Space industry key to UK economy

The UK economy risks losing more manufacturing business overseas if it does not seize opportunities in the space industry.

This was the stark picture painted by Logica chief executive Andy Green yesterday in statements following the unveiling of a new report highlighting ways in which the UK could expand its stake in the global space market from six to 10 per cent.

The report was produced by the government and industry-led Space Innovation and Growth Team (Space IGT). Green, who chaired Space IGT, argued government and industry should put greater focus into building up the UK’s space industry because it involves high-value manufacturing using advanced production techniques that are difficult to replicate in low-wage economies abroad.

According to the Organisation for Economic Co-operation and Development, the UK ranks 21st in terms of national space investment, with France, Germany and Italy in the top 10.

The Space IGT report claimed that doubling the national commitment would move the country to 10th position relative to GDP invested in space. Specifically, it suggested doubling national funding for space projects to £550m per year by 2020.

If this funding is provided, the Space IGT report projected the domestic space industry could be worth £40bn per year by 2030, and provide approximately 100,000 new jobs.

Space IGT stressed that financial support for the UK’s space industry would need to come from the private and public sector. It suggested that industry and government should contribute equally to a national R&D programme for space, funding £20m in 2011 and £100m in 2015.

Earth Observation

Space IGT called for the development of the UK’s own Earth Observation service via a privately funded initiative.

Bob Cockshott, director of the Digital Systems Knowledge Transfer Network and a member of the Space IGT working group, said further development of Earth Observation could lead to satellite images with improved detail and possibly real-time transmission.

In the last decade, the global space sector has grown by around nine per cent per year

He envisioned this could be useful for not only mitigating but possibly preventing major disasters such as flooding or widespread forest fires. Cockshott said the latter would be possible using detailed thermal imagery to identify hot spots. He also predicted that improved Earth Observation will enhance detection of the effects climate change has on the planet.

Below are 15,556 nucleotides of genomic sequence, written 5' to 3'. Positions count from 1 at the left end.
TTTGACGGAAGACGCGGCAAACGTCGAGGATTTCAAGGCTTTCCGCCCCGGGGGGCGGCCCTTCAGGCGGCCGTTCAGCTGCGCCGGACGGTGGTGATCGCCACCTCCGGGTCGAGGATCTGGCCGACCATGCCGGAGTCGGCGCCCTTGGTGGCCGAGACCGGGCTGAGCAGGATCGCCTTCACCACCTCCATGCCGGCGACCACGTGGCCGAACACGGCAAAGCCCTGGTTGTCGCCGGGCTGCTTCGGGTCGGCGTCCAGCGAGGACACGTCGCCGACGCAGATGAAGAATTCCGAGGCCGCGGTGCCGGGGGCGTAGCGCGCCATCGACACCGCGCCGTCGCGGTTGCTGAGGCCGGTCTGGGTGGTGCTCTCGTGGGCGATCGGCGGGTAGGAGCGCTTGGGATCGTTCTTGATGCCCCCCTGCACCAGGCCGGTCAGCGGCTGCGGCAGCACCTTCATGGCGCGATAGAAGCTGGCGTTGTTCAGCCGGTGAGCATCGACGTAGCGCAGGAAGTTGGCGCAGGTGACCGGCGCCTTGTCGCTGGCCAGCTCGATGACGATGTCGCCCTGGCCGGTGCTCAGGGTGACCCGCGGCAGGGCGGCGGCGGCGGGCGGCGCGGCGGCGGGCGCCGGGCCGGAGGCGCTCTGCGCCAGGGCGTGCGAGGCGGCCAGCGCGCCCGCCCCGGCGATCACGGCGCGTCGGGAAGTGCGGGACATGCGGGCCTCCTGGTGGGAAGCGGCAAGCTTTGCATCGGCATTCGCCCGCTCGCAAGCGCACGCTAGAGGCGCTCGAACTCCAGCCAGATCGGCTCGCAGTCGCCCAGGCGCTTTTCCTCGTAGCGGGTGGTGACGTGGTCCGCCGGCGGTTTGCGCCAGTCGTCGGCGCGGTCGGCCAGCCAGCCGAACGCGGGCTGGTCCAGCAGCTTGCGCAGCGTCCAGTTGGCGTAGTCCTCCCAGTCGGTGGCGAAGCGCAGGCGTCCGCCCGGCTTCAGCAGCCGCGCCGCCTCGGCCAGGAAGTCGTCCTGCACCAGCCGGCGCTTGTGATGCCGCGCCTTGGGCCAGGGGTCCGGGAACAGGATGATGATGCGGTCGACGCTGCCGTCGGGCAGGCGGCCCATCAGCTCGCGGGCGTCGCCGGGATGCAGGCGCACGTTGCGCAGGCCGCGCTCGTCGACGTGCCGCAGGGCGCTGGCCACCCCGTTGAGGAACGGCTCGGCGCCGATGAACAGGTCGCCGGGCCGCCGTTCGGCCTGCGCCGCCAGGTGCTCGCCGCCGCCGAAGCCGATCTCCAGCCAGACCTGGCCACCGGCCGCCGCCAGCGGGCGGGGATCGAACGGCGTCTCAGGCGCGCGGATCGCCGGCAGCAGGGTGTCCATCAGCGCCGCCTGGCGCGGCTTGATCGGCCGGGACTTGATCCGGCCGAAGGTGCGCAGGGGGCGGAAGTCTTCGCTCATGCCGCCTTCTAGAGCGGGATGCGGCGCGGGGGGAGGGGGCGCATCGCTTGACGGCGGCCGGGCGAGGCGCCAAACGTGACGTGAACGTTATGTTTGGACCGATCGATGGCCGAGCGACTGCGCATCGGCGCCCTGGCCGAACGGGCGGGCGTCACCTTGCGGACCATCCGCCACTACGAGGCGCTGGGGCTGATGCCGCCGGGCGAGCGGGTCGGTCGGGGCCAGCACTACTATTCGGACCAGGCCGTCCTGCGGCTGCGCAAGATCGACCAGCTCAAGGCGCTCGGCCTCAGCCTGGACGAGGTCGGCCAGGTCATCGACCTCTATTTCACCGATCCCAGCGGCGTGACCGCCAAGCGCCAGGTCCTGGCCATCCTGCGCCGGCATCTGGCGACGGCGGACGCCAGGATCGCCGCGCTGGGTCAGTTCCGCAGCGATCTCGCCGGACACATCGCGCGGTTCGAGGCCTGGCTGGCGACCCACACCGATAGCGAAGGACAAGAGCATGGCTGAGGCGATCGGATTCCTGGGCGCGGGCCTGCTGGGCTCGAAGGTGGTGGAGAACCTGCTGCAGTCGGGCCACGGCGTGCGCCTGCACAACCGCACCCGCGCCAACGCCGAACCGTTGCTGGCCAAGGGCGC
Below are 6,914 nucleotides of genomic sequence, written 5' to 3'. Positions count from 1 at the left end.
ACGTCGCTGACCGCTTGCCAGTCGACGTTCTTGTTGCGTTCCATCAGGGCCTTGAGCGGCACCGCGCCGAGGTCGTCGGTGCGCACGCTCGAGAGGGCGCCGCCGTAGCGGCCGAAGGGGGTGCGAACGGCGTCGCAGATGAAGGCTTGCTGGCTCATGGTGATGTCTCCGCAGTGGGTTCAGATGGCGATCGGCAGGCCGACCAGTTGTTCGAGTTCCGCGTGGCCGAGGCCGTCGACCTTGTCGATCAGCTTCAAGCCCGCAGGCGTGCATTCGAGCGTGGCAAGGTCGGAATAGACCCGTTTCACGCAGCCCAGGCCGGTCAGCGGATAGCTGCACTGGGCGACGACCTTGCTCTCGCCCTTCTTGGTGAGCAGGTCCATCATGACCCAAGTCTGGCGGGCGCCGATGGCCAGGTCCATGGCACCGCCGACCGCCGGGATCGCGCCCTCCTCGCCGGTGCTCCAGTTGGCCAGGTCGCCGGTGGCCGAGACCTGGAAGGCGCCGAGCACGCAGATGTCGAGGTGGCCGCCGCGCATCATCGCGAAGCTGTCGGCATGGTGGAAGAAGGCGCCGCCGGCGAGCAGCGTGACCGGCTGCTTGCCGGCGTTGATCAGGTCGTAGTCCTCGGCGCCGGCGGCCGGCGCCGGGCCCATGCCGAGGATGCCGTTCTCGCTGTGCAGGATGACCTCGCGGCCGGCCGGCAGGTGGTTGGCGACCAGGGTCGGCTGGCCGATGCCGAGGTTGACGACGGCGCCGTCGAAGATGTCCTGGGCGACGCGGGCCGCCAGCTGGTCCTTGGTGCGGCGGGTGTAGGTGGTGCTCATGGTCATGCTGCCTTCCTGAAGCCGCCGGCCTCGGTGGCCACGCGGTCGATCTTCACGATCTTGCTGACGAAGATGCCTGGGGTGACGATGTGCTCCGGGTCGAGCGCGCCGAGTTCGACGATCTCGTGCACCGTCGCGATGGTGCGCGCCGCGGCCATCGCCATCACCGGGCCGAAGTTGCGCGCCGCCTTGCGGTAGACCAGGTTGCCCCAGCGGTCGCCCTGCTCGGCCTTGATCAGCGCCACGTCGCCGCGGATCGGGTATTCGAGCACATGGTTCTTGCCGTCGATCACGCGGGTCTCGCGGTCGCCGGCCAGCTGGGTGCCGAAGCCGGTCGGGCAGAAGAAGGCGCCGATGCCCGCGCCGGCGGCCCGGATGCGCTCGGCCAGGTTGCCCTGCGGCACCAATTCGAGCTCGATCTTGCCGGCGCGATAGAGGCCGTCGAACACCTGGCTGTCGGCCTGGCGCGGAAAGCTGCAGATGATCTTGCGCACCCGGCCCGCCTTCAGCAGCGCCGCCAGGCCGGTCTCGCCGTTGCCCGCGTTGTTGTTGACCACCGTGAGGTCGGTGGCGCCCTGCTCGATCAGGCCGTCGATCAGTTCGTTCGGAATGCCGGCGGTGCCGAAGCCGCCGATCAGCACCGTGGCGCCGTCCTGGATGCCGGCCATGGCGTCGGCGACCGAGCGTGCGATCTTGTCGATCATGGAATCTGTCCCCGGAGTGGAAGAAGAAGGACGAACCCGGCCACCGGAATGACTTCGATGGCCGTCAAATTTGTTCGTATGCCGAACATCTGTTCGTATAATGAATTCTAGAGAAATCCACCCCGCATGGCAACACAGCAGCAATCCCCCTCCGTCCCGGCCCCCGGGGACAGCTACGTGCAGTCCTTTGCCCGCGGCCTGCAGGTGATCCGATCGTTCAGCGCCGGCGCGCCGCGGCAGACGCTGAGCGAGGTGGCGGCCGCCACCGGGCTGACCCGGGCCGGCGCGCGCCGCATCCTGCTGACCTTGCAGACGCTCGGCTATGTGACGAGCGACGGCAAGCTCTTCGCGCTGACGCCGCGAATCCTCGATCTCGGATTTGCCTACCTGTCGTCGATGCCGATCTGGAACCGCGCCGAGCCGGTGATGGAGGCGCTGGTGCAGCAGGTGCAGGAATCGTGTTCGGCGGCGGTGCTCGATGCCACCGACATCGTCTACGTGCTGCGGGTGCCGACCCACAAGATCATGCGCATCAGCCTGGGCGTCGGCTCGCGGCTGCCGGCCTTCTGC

The Space IGT report also looked into the further exploitation of satellites for high-speed internet broadband. Cockshott told The Engineer Online that this could have big implications for the UK.

‘Places such as remote parts of Scotland are very expensive to reach by fibre-optic cables,’ he added. ‘Satellite has a role in perhaps democratising access to high-speed broadband, so somebody on the Isle of Skye can have an equivalent connection to someone in the centre of London.’

Satellite broadband is also expected to be a more environmentally friendly way to deliver the internet. According to the findings of Space IGT, broadband more reliant on satellite infrastructure, rather than terrestrial infrastructure, could save 40 million tonnes of carbon dioxide savings per annum.

Cockshott also envisioned satellites will be used more in the future for broadcasting high-definition and possibly even 3D television.

Recession proof

The most convincing argument for supporting the UK space industry, Cockshott said, is that it is recession proof. He pointed out that the global space sector has grown at about nine per cent per year over the past 10 years.

Some satellite companies in the UK have fared even better. Surrey Satellite Technology (SSTL), based in Guildford, has achieved a 20 per cent increase per year over the last 10 years, and much of the growth was fuelled by exports.

In a supporting statement following the unveiling of the Space IGT report, SSTL claimed that it benefited greatly from earlier UK government initiatives such as MOSAIC, which led to the creation of the international Disaster Monitoring Constellation and the RapidEye, the world’s first commercial small satellite Earth observation system.

The MOSAIC investment in SSTL has to date led to more than £100m of export orders – a return of 10 to one for the UK.

It was also announced last month that SSTL and its German partner OHB System won a contract to build 14 satellites for the Galileo navigation system, Europe’s equivalent to the US-run Global Positioning System (GPS).

Space IGT has appointed the UK’s space agency, which was announced in December, to push through its recommendations. The drafters of the report also laid out plans for a Space Leadership Council, jointly chaired by the business, innovation and skills secretary and the president of the UKspace trade association, to oversee progress.